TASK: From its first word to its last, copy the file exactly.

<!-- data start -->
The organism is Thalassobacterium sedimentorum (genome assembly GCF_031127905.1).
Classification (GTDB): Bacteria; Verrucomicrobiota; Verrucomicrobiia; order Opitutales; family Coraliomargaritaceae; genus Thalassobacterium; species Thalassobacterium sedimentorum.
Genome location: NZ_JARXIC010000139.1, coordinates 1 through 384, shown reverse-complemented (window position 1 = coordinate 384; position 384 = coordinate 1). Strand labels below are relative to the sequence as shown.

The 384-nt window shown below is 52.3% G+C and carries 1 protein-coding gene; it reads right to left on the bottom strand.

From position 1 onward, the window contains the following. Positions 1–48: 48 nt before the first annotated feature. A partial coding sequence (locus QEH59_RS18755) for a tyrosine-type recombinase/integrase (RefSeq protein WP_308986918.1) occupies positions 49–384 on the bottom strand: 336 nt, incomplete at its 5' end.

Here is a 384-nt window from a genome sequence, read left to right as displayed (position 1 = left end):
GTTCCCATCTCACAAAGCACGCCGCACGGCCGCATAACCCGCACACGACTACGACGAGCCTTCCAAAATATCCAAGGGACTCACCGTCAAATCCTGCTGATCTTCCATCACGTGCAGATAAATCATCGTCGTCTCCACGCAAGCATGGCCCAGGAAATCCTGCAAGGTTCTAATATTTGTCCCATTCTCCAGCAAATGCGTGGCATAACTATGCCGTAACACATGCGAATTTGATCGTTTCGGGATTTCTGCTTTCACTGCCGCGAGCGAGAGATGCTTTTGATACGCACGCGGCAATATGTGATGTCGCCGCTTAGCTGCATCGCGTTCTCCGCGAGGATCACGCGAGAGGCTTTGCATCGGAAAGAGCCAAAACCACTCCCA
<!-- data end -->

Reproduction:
The organism is Thalassobacterium sedimentorum (genome assembly GCF_031127905.1).
Classification (GTDB): Bacteria; Verrucomicrobiota; Verrucomicrobiia; order Opitutales; family Coraliomargaritaceae; genus Thalassobacterium; species Thalassobacterium sedimentorum.
Genome location: NZ_JARXIC010000139.1, coordinates 1 through 384, shown reverse-complemented (window position 1 = coordinate 384; position 384 = coordinate 1). Strand labels below are relative to the sequence as shown.

The 384-nt window shown below is 52.3% G+C and carries 1 protein-coding gene; it reads right to left on the bottom strand.

From position 1 onward, the window contains the following. Positions 1–48: 48 nt before the first annotated feature. A partial coding sequence (locus QEH59_RS18755) for a tyrosine-type recombinase/integrase (RefSeq protein WP_308986918.1) occupies positions 49–384 on the bottom strand: 336 nt, incomplete at its 5' end.

Here is a 384-nt window from a genome sequence, read left to right as displayed (position 1 = left end):
GTTCCCATCTCACAAAGCACGCCGCACGGCCGCATAACCCGCACACGACTACGACGAGCCTTCCAAAATATCCAAGGGACTCACCGTCAAATCCTGCTGATCTTCCATCACGTGCAGATAAATCATCGTCGTCTCCACGCAAGCATGGCCCAGGAAATCCTGCAAGGTTCTAATATTTGTCCCATTCTCCAGCAAATGCGTGGCATAACTATGCCGTAACACATGCGAATTTGATCGTTTCGGGATTTCTGCTTTCACTGCCGCGAGCGAGAGATGCTTTTGATACGCACGCGGCAATATGTGATGTCGCCGCTTAGCTGCATCGCGTTCTCCGCGAGGATCACGCGAGAGGCTTTGCATCGGAAAGAGCCAAAACCACTCCCA